In an industry obsessed with the quest for perfection, an epidemic of poor body image and a culture of Photoshopped selfies - there's a refreshing new change.
Meet the bloggers proving that a disability doesn't stop you from being beautiful, sharing their incredible stories with thousands of followers.
Here are five bloggers and vlogglers helping make disability more visible in the beauty world, along with giving us some awesome tutorials and product reviews:
Beauty blogger and YouTube vlogger Jordan Bone made the headlines last year when one of her videos went viral.
After a car crash left her paralysed and unable to open and close her hands, Bone taught herself to use her mouth to apply makeup. "Believe in yourself and you will achieve," she shared on her channel.
Having lost her sight due to a rare genetic condition, Lucy Edwards re-learned the art of makeup.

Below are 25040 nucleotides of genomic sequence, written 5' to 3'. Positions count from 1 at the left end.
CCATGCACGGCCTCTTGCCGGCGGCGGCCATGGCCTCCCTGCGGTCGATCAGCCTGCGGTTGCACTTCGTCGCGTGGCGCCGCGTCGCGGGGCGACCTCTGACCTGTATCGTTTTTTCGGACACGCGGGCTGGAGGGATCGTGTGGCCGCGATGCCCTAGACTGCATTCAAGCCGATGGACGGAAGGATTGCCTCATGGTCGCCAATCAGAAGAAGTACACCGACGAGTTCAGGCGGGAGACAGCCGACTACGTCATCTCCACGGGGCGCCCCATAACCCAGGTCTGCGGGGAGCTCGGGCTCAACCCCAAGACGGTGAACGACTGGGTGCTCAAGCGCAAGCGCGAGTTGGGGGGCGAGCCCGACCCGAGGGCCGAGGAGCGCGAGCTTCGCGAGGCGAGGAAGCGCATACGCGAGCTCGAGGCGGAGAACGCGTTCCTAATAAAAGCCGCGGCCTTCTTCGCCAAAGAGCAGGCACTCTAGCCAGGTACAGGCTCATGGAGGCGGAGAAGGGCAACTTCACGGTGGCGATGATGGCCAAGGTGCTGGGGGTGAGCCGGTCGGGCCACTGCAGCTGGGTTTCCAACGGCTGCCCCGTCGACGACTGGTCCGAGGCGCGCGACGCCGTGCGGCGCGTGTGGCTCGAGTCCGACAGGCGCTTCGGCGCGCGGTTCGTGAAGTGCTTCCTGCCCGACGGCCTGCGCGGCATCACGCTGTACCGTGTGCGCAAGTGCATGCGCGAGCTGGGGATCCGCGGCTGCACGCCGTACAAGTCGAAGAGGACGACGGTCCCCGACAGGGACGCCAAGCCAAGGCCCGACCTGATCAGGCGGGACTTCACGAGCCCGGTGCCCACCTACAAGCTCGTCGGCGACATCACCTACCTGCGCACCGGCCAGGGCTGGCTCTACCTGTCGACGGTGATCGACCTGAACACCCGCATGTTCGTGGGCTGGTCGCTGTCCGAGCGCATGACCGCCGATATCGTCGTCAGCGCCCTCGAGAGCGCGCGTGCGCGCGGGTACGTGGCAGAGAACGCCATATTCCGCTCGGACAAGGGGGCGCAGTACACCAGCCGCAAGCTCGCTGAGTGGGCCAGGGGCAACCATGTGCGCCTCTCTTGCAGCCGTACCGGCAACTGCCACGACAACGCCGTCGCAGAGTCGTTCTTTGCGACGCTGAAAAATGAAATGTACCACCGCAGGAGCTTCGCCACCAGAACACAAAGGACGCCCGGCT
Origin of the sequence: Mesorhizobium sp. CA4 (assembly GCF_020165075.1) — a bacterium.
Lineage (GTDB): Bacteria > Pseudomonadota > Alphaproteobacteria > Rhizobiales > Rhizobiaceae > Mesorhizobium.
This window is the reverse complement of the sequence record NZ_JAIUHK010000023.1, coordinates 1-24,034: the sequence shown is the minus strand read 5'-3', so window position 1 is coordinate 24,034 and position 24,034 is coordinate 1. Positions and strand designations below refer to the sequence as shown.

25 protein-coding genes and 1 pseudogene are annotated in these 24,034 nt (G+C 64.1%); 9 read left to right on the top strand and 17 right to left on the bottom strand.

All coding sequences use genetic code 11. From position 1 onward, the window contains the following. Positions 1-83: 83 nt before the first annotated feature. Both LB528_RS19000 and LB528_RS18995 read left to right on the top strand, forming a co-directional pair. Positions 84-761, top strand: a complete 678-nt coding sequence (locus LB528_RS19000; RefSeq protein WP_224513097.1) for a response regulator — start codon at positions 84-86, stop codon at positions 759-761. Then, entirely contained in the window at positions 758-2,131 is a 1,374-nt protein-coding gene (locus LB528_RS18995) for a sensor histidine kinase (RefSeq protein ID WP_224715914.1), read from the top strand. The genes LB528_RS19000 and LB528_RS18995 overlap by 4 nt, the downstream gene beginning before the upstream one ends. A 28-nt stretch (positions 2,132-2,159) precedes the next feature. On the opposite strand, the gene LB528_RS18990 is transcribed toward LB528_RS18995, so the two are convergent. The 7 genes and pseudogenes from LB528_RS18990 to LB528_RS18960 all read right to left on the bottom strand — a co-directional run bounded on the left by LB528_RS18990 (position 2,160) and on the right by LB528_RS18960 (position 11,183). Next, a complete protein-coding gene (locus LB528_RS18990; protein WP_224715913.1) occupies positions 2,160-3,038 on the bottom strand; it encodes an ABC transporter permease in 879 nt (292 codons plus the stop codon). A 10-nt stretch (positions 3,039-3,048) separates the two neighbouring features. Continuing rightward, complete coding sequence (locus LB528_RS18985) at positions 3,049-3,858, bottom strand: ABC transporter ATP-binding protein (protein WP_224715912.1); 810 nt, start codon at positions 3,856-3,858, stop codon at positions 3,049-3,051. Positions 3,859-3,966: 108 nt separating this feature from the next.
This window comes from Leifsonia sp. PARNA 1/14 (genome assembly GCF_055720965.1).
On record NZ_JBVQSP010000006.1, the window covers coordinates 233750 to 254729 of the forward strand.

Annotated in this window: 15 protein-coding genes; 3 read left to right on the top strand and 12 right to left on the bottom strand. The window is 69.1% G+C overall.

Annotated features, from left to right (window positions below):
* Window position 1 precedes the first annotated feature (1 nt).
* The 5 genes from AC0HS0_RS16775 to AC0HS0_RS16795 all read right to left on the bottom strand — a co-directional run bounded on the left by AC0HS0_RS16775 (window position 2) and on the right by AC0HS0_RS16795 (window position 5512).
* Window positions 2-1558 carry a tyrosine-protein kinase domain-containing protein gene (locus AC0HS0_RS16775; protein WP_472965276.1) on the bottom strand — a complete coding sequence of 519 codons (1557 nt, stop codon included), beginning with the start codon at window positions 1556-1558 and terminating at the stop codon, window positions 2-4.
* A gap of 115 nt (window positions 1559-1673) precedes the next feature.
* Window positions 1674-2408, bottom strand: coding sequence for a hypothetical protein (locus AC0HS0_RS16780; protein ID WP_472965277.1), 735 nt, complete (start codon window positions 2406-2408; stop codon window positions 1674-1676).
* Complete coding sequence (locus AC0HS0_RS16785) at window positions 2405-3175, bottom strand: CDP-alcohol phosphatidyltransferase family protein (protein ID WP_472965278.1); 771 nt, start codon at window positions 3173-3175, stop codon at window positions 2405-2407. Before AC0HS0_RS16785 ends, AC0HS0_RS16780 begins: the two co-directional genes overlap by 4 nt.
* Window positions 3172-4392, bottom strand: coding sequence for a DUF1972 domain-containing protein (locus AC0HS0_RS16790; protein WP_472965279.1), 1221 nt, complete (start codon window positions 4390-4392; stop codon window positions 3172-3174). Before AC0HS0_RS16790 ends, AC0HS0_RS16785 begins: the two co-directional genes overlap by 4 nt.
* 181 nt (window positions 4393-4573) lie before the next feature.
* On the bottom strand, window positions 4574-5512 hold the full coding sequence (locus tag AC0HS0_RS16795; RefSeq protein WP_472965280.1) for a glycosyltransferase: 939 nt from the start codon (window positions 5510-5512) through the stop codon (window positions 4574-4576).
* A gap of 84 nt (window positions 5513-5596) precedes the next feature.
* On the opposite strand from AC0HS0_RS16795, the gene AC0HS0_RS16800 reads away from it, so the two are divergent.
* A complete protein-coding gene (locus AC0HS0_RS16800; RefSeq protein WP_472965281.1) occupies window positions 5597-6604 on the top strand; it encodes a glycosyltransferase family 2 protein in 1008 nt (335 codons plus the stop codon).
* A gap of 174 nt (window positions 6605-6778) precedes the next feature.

She describes her YouTube channel as "A place on the internet to discuss everything from Guide Dogs to makeup, a place to bridge the gap between disabled and able-bodied people."
Emily Davison doesn't let visual impairment get in the way of her love of fashion and beauty, and is determined to change other people's perceptions of the disability.
"I love to talk about fashion, beauty and lifestyle," she says on her YouTube channel."But, on the other hand I also like to shed a light on living with a disability and that being disabled does not define you."
Curly haired beauty and lifestyle blogger Tania Dutton suffers from Ehlers-Danlos syndrome, a rare form of migraine and multiple allergies (so she's the go-to for makeup lovers with sensitive skin).
Writing about her health struggles on her blog, Dutton said: "I’ve come through the other side and want to show everyone that whatever size you are and/or physical supports/adaptations you need, you can look amazing!"
Sarah Wilson writes about all things beauty, lifestyle and living with chronic pain from Ehlers-Danlos syndrome.
On her blog, Sarah In Wonderland, she shares writes makeup reviews alongside honest pieces on the stigma of living with a disability - including amazing posts like 'I'm Disabled And I Wear Make Up, So What?'.